Since its first publication in 1937, J.R.R. Tolkien’s “The Hobbit” has been adapted into a 1970s cartoon, a Russian animated short and fan-fiction musicals and parodies. But no adaptation may more closely resemble Bilbo Baggins’ greatest adventure as Peter Jackson’s film “The Hobbit: An Unexpected Journey,” which premieres in U.S. theaters Friday.
Jackson’s cinematic vision couldn’t have been conceived without the imagination of Tolkien, whose creation of intricate languages and dynamic characters are immortalized in the inimitable world of Middle Earth.
Earlier this week, we talked to Jason Fisher, author of “Tolkien and the Study of his Sources,” about Tolkien’s ability to bridge mythology and language, and his constant revisions:
Tolkien, who was a member of the Inklings at Oxford, studied Old and Middle English literature. What led him to create his own mythological world?
Jason Fisher: Once Tolkien had made a thorough study of the history of English and it’s literary artifacts, he discovered the native English had actually lost their mythology when the French came during the Norman conquest. So Tolkien became interested in trying to figure out whether he could restore some of that mythology. Eventually he gave up the idea that he would be restoring an actual mythology for England. But this mythological backdrop continued to permeate everything that he wrote for the rest of his life.
How did language play into his creation of mythology?
Jason Fisher: Tolkien envisioned a whole series of different languages; languages spoken by elves, men and dwarves. Because he was actually trained in what would become historical linguistics, which was mainly called philology in his day, he was trained in how languages related to one another and changed over time. He attempted to mimic [that evolution] in his own creative world.
Tolkien’s interest in language led him to create languages, and he therefore wanted to create a mythology and a world in which those languages might have been spoken. For him it started with languages, with words, with names, and from those he created narratives and full stories.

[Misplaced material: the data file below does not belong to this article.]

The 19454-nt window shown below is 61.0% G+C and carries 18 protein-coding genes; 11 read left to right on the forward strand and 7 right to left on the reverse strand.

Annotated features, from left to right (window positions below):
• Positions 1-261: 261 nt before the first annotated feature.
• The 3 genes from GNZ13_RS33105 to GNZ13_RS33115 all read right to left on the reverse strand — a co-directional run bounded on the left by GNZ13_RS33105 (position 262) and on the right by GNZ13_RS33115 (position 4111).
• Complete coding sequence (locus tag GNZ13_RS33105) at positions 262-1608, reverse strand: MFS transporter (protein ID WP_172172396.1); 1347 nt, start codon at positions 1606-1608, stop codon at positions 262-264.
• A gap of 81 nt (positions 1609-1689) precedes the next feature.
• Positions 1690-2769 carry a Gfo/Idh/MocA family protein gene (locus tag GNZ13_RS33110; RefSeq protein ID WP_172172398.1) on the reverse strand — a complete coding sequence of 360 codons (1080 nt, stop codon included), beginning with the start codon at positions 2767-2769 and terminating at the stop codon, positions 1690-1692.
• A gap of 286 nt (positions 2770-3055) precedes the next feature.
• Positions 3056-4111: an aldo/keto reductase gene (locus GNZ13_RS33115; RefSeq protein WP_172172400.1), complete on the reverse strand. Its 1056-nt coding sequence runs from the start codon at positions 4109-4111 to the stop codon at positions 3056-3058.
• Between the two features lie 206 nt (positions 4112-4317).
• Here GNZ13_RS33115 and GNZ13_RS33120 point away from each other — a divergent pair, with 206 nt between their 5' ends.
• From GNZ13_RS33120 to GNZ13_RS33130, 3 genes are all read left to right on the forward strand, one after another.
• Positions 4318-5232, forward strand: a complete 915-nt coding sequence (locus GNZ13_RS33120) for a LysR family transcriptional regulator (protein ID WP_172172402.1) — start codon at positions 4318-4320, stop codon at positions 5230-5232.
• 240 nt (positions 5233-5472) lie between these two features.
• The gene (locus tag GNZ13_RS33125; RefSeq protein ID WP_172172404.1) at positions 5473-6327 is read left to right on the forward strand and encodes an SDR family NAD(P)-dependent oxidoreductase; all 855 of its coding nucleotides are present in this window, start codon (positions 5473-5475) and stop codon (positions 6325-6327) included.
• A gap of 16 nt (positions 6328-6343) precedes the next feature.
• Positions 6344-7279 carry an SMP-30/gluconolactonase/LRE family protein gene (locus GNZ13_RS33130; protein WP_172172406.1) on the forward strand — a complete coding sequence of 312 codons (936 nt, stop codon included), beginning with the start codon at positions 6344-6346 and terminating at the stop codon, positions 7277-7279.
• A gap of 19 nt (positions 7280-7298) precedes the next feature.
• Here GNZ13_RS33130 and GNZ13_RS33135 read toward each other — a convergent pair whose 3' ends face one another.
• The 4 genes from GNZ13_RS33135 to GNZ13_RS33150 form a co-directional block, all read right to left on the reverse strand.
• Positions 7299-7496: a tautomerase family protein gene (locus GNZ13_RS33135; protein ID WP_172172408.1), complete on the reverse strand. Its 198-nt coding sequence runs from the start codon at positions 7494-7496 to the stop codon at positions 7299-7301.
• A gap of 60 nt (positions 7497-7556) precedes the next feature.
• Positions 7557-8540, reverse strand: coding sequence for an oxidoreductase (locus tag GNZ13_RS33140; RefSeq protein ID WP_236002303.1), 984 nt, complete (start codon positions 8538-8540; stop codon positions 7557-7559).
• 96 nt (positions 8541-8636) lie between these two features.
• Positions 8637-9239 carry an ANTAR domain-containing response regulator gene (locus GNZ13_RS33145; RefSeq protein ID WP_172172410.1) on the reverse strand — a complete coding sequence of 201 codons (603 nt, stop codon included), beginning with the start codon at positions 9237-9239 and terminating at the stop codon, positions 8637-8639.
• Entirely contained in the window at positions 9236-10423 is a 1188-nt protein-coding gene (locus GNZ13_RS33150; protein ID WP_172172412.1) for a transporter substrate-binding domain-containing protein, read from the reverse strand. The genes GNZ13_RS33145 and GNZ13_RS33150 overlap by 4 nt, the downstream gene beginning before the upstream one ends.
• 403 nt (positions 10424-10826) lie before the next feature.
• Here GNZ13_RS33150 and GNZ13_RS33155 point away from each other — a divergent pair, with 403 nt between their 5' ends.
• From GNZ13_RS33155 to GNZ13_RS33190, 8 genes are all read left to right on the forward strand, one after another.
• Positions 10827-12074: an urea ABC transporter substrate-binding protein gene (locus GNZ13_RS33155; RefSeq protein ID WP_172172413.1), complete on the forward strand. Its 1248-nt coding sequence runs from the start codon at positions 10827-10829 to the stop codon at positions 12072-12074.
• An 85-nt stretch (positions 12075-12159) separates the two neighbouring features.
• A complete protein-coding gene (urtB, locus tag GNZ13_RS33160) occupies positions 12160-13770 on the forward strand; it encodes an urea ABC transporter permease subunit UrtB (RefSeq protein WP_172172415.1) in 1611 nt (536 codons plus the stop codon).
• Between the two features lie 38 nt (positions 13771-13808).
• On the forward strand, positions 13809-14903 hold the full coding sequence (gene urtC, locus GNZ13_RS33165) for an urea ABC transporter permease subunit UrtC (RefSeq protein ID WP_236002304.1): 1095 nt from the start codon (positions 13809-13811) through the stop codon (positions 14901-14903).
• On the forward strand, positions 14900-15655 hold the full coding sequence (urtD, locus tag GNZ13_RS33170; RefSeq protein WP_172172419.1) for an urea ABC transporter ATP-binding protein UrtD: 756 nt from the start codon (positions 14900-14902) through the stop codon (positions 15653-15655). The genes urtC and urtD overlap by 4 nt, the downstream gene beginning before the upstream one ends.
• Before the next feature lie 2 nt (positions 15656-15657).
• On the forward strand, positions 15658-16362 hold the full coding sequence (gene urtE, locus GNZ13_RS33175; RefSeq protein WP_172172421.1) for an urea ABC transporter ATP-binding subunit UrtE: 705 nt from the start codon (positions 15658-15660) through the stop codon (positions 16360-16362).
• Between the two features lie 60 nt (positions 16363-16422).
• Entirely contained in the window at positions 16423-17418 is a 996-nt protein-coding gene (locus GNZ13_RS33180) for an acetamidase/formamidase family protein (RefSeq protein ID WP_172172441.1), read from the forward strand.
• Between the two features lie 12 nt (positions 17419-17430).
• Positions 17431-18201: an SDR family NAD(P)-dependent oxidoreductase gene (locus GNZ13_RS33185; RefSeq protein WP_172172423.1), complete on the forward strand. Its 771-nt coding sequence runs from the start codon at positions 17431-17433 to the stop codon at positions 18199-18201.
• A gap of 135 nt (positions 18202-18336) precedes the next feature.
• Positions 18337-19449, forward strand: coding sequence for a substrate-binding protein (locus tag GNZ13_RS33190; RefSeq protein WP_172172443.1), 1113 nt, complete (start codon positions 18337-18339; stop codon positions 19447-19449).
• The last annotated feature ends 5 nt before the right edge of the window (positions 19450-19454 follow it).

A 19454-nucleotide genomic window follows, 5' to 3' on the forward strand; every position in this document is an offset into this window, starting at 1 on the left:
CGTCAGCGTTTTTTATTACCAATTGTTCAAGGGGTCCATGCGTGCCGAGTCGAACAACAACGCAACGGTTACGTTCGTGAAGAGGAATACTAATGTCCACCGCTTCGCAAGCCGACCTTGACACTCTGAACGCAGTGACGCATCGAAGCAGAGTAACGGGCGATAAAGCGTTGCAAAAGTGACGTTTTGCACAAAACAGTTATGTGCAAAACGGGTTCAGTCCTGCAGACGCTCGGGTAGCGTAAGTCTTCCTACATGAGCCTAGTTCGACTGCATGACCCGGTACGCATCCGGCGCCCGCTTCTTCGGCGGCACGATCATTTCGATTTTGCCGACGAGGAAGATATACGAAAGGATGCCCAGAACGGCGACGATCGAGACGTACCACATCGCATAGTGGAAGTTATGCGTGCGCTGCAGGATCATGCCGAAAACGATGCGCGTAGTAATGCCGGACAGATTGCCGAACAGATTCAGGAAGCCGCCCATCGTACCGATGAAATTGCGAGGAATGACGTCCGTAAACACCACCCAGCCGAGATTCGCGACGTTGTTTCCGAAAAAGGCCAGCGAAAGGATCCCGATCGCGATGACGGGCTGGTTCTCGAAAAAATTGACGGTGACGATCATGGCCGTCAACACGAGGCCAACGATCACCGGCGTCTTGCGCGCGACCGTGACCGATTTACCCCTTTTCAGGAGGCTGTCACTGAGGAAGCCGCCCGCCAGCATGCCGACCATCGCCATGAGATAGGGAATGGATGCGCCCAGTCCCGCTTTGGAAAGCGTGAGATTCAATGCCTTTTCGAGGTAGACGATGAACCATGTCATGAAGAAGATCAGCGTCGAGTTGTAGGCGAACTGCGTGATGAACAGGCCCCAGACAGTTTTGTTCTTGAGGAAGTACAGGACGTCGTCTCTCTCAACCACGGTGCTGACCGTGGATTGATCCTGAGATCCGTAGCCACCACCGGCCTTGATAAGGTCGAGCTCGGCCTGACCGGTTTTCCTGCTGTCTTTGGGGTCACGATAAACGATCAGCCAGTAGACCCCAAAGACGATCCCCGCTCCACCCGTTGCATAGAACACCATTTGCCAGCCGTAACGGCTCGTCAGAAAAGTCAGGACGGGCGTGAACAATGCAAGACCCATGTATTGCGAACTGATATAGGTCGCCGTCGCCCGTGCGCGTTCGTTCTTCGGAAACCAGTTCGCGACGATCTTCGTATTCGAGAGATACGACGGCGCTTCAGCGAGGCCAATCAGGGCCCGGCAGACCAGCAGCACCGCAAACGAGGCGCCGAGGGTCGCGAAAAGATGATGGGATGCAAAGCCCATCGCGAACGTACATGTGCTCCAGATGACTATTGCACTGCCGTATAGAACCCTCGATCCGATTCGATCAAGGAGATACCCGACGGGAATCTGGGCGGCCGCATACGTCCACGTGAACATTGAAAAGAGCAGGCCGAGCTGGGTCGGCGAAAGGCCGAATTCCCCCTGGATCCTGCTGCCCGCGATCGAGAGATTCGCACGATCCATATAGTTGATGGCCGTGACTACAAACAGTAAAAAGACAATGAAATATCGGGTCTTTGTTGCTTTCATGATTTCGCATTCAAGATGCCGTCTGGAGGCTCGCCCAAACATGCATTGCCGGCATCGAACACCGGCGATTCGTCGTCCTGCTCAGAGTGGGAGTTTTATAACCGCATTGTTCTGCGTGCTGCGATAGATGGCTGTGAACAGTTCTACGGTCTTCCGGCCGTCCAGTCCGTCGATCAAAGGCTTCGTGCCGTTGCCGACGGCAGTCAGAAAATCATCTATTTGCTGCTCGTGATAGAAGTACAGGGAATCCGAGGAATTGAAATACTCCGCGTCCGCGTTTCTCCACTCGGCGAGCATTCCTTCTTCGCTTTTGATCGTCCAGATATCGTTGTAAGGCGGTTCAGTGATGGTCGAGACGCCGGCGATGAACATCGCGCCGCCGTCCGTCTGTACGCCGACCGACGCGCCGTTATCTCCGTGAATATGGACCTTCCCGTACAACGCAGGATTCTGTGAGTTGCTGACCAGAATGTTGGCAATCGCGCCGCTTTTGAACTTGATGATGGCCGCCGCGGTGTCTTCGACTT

“The Hobbit” went through three editions from its first publishing. What revisions were made that might surprise readers?
Jason Fisher: Tolkien was actually an inveterate niggler. He constantly tinkered with his works. For most people, “The Hobbit” that they know today is the version that includes all of these changes and revision. But if you read the first edition of “The Hobbit” you see all kinds of strange things, like references to policemen on bicycles, references to Lilliputians, a reference to the Gobi Desert, the wild wireworms of the Chinese, all of these references to the real world. After the first edition, Tolkien cut all of those references and made it more of its own separate world.
The pull of this mythology and these languages are center stage in the “Lord of the Rings,” and over time they began to exert this gravitational pull backward to “The Hobbit.” Since “The Hobbit” had already been published, Tolkien had an interesting challenge of finding a way to work “The Hobbit” into the context of this larger mythology retroactively. One of the ways that he did this was by changing Chapter 5, “Riddles in the Dark.” The riddle contest between Gollum and Bilbo in the first edition is a very different, much more fanciful fairytale. But by the time the “Lord of the Rings” was being completed it was clear that the one ring was a much more sinister thing. Therefore, Tolkien made a revision so that Gollum was a bit nastier and the ring was a little bit more [threatening].
Do you think that any of that extra writing that Tolkien started but never made it into a revised copy could pop up in the film series?
Jason Fisher: Indirectly, yes. What Tolkien was doing in those abandoned 1960 revisions was attempting to bring “The Hobbit” in line with “The Lord of the Rings” in terms of its style and its tone and its character. I think that’s very much what Peter Jackson is probably doing. Judging by the material I’ve seen so far, it seems that Peter Jackson is attempting to create a prequel to “The Lord of the Rings” that will match “The Lord of the Rings” in terms of style and tone and character. Some of it will come from background material that Tolkien wrote for the appendices to “The Lord of the Rings.”
And finally, how do you think the story may be affected by being stretched into three films?
Jason Fisher: Since the book is a relatively short novel — shorter than any one of the volumes of “The Lord of the Rings” — it probably could have all been addressed in a single long film. Splitting it into three films really compounds that, so the question arises of just how much of the three films will belong to the plot of “The Hobbit.” For myself, I would have been happier with a single long film, or perhaps two. Three films really is pushing it, but I will be in line to see them with everybody else.